• OEM portafilter includes double- & single-shot baskets
  • Somewhat simple user interface

Cons

  • Not the most compact machine
  • OEM portafilter is flimsy
  • Plastic parts feel very cheap
  • You must control drink yield

De’Longhi’s Stilosa’s an excellent choice for a beginner who wants a budget-friendly De’Longhi machine that’ll help you get used to espresso.

The thermoblock heater is also a great addition because it’ll heat your water quicker than that with a single boiler. Great for folks who live in homes with multiple espresso drinkers and don’t want to wait too long to make the next drink.

The price is exceptional, considering you get an ESE-compatible machine with a mostly durable body. One of the cost cuts they’ve made is in the portafilter. It’s made of plastic on the inside.

If you’re not considering upgrading within the next year, get a better portafilter. Because that’s likely how long it’ll last. And it’ll require at least another $60 upgrade. Then you’ll need to buy a separate coffee grinder for your beans.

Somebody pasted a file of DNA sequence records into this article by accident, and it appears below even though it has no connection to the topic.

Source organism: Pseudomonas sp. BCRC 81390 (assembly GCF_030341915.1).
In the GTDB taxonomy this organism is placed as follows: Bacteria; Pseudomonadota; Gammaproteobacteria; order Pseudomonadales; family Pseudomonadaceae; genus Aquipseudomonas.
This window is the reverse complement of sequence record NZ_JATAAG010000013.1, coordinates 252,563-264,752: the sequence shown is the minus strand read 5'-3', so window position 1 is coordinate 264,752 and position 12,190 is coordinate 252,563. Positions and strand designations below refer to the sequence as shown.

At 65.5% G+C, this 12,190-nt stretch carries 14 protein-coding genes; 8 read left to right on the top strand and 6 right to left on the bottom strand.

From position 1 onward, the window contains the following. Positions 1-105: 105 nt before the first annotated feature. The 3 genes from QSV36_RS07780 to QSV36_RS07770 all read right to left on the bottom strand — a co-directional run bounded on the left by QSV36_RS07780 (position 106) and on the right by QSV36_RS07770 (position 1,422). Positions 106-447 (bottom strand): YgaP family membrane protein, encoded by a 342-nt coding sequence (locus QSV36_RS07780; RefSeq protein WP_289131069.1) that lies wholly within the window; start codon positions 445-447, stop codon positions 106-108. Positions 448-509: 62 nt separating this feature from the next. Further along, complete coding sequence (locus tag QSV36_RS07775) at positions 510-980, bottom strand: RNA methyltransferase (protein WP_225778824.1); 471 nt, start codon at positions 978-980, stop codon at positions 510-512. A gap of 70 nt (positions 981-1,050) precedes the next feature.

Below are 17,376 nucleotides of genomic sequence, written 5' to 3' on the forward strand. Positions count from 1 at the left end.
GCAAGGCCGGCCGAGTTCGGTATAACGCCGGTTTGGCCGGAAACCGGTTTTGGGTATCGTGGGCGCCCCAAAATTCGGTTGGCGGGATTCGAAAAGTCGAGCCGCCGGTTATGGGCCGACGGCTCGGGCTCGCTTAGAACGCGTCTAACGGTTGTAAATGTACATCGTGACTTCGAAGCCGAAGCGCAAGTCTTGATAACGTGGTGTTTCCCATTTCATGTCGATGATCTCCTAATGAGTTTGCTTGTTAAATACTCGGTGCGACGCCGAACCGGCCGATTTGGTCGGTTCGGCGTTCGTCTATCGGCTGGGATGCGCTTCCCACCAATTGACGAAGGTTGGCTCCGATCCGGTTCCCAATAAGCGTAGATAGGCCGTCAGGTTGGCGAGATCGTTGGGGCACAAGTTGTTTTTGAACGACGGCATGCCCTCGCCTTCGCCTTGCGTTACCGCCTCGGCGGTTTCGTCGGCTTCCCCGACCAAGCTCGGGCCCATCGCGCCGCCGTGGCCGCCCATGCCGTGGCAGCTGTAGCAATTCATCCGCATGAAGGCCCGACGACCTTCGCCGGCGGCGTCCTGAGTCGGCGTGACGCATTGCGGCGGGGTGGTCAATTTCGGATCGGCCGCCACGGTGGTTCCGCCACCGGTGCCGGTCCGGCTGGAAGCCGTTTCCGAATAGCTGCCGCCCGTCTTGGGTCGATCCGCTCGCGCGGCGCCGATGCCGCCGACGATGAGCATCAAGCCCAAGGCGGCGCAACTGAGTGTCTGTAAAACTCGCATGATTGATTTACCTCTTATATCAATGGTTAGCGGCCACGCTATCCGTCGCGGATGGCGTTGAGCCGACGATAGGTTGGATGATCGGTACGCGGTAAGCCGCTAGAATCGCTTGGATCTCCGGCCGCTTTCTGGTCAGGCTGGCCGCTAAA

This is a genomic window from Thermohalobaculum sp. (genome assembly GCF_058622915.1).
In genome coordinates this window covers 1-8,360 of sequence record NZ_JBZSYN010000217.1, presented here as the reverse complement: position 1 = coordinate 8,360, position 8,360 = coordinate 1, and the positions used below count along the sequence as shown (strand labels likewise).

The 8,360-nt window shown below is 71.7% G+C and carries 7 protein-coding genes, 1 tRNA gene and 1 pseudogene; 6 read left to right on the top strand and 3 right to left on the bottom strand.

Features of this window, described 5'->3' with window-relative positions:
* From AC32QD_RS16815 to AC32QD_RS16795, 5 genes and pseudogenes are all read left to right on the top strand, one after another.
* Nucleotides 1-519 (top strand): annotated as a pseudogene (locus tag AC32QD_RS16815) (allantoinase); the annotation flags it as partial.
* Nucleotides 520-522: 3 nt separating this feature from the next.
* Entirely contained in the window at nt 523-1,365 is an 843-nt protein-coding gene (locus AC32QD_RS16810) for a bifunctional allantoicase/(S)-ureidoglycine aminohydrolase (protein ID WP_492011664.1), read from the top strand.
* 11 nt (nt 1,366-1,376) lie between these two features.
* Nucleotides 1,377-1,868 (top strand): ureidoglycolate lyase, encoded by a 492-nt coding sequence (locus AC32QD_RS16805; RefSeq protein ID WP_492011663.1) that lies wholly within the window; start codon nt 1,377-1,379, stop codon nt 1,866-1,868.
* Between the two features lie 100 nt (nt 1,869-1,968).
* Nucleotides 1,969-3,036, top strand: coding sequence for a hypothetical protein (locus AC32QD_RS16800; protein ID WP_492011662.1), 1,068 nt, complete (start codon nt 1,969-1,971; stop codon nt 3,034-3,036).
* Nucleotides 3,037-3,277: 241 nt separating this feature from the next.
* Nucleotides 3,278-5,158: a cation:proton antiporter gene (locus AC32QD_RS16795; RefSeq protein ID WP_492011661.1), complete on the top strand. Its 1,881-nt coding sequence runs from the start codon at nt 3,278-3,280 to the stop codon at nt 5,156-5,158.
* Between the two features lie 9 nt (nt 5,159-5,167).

Unless you opt for an ESE filter.

Otherwise, the Stilosa isn’t exceptional. But it’s not a bad buy.

People in the UK will love this next choice.


11. Rancilio Silvia: Best Espresso Machine for Beginners UK

Rancilio Silvia M V6 Espresso Machine
Price££££
Dimensions23 × 27 × 33 cm (D, W, H)
Bars of Pressure15 bars
Boiler TypeSingle
Warranty1 year
Milk FrotherYes
Water Capacity300 ml = 10 solo shots
MaterialStainless steel

Pros

  • Includes cup warmer
  • Can also use capsules & ESE pods

Cons

  • Doesn’t include grinder
  • Steam wand may suddenly spurt

The Rancilio Silvia is an excellent choice for folks in the United Kingdom due to its international warranty, nice aesthetics, and high-quality stainless steel body. Ensuring it’ll last for years.